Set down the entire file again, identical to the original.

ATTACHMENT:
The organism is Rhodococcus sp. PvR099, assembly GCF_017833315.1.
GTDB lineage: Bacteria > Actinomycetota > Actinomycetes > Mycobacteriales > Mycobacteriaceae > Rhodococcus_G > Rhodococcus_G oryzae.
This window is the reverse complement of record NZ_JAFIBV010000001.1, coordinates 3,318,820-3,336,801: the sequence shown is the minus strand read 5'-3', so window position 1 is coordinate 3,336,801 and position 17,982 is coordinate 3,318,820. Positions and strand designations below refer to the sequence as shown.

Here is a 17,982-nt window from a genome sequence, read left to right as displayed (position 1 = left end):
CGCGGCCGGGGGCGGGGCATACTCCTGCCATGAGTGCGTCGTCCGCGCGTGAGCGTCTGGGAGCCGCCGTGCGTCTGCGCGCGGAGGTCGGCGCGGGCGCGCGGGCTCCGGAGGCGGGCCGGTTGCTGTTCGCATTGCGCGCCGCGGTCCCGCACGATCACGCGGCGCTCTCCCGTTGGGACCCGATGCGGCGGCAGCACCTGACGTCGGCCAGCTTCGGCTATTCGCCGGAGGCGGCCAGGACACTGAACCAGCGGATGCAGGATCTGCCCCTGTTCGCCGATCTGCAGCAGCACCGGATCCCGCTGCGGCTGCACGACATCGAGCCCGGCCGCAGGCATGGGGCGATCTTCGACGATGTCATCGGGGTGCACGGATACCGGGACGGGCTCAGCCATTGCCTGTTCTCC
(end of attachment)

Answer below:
The organism is Rhodococcus sp. PvR099, assembly GCF_017833315.1.
GTDB lineage: Bacteria > Actinomycetota > Actinomycetes > Mycobacteriales > Mycobacteriaceae > Rhodococcus_G > Rhodococcus_G oryzae.
This window is the reverse complement of record NZ_JAFIBV010000001.1, coordinates 3,318,820-3,336,801: the sequence shown is the minus strand read 5'-3', so window position 1 is coordinate 3,336,801 and position 17,982 is coordinate 3,318,820. Positions and strand designations below refer to the sequence as shown.

Here is a 17,982-nt window from a genome sequence, read left to right as displayed (position 1 = left end):
CGCGGCCGGGGGCGGGGCATACTCCTGCCATGAGTGCGTCGTCCGCGCGTGAGCGTCTGGGAGCCGCCGTGCGTCTGCGCGCGGAGGTCGGCGCGGGCGCGCGGGCTCCGGAGGCGGGCCGGTTGCTGTTCGCATTGCGCGCCGCGGTCCCGCACGATCACGCGGCGCTCTCCCGTTGGGACCCGATGCGGCGGCAGCACCTGACGTCGGCCAGCTTCGGCTATTCGCCGGAGGCGGCCAGGACACTGAACCAGCGGATGCAGGATCTGCCCCTGTTCGCCGATCTGCAGCAGCACCGGATCCCGCTGCGGCTGCACGACATCGAGCCCGGCCGCAGGCATGGGGCGATCTTCGACGATGTCATCGGGGTGCACGGATACCGGGACGGGCTCAGCCATTGCCTGTTCTCC